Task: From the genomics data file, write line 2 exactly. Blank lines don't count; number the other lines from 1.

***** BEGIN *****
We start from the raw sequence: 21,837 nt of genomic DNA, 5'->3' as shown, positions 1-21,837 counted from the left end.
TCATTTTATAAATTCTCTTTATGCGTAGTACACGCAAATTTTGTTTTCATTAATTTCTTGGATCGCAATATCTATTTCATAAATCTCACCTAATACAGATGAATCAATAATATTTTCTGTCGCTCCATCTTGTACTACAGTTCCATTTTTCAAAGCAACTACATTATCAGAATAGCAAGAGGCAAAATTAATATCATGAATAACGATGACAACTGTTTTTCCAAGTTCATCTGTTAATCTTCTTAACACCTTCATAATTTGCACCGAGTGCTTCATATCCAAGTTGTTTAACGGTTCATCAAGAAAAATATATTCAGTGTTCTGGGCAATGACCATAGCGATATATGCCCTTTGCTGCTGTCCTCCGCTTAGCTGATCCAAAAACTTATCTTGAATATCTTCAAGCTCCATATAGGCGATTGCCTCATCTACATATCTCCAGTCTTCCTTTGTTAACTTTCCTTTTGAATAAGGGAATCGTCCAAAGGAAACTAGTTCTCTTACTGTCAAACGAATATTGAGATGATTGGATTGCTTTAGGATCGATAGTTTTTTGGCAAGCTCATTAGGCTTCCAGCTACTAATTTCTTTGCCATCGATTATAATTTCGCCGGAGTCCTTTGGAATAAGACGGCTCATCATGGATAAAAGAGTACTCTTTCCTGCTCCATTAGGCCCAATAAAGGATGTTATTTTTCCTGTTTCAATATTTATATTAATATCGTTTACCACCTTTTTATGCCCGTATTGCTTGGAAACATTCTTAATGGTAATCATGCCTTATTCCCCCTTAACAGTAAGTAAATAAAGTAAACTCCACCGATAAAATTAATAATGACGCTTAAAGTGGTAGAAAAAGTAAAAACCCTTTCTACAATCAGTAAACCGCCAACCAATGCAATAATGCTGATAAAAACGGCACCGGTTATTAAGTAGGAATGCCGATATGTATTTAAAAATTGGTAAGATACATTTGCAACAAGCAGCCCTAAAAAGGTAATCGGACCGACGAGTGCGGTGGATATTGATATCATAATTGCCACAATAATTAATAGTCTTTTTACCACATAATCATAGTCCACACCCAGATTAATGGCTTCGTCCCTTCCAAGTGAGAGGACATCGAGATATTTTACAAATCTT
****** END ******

TCATTTTATAAATTCTCTTTATGCGTAGTACACGCAAATTTTGTTTTCATTAATTTCTTGGATCGCAATATCTATTTCATAAATCTCACCTAATACAGATGAATCAATAATATTTTCTGTCGCTCCATCTTGTACTACAGTTCCATTTTTCAAAGCAACTACATTATCAGAATAGCAAGAGGCAAAATTAATATCATGAATAACGATGACAACTGTTTTTCCAAGTTCATCTGTTAATCTTCTTAACACCTTCATAATTTGCACCGAGTGCTTCATATCCAAGTTGTTTAACGGTTCATCAAGAAAAATATATTCAGTGTTCTGGGCAATGACCATAGCGATATATGCCCTTTGCTGCTGTCCTCCGCTTAGCTGATCCAAAAACTTATCTTGAATATCTTCAAGCTCCATATAGGCGATTGCCTCATCTACATATCTCCAGTCTTCCTTTGTTAACTTTCCTTTTGAATAAGGGAATCGTCCAAAGGAAACTAGTTCTCTTACTGTCAAACGAATATTGAGATGATTGGATTGCTTTAGGATCGATAGTTTTTTGGCAAGCTCATTAGGCTTCCAGCTACTAATTTCTTTGCCATCGATTATAATTTCGCCGGAGTCCTTTGGAATAAGACGGCTCATCATGGATAAAAGAGTACTCTTTCCTGCTCCATTAGGCCCAATAAAGGATGTTATTTTTCCTGTTTCAATATTTATATTAATATCGTTTACCACCTTTTTATGCCCGTATTGCTTGGAAACATTCTTAATGGTAATCATGCCTTATTCCCCCTTAACAGTAAGTAAATAAAGTAAACTCCACCGATAAAATTAATAATGACGCTTAAAGTGGTAGAAAAAGTAAAAACCCTTTCTACAATCAGTAAACCGCCAACCAATGCAATAATGCTGATAAAAACGGCACCGGTTATTAAGTAGGAATGCCGATATGTATTTAAAAATTGGTAAGATACATTTGCAACAAGCAGCCCTAAAAAGGTAATCGGACCGACGAGTGCGGTGGATATTGATATCATAATTGCCACAATAATTAATAGTCTTTTTACCACATAATCATAGTCCACACCCAGATTAATGGCTTCGTCCCTTCCAAGTGAGAGGACATCGAGATATTTTACAAATCTT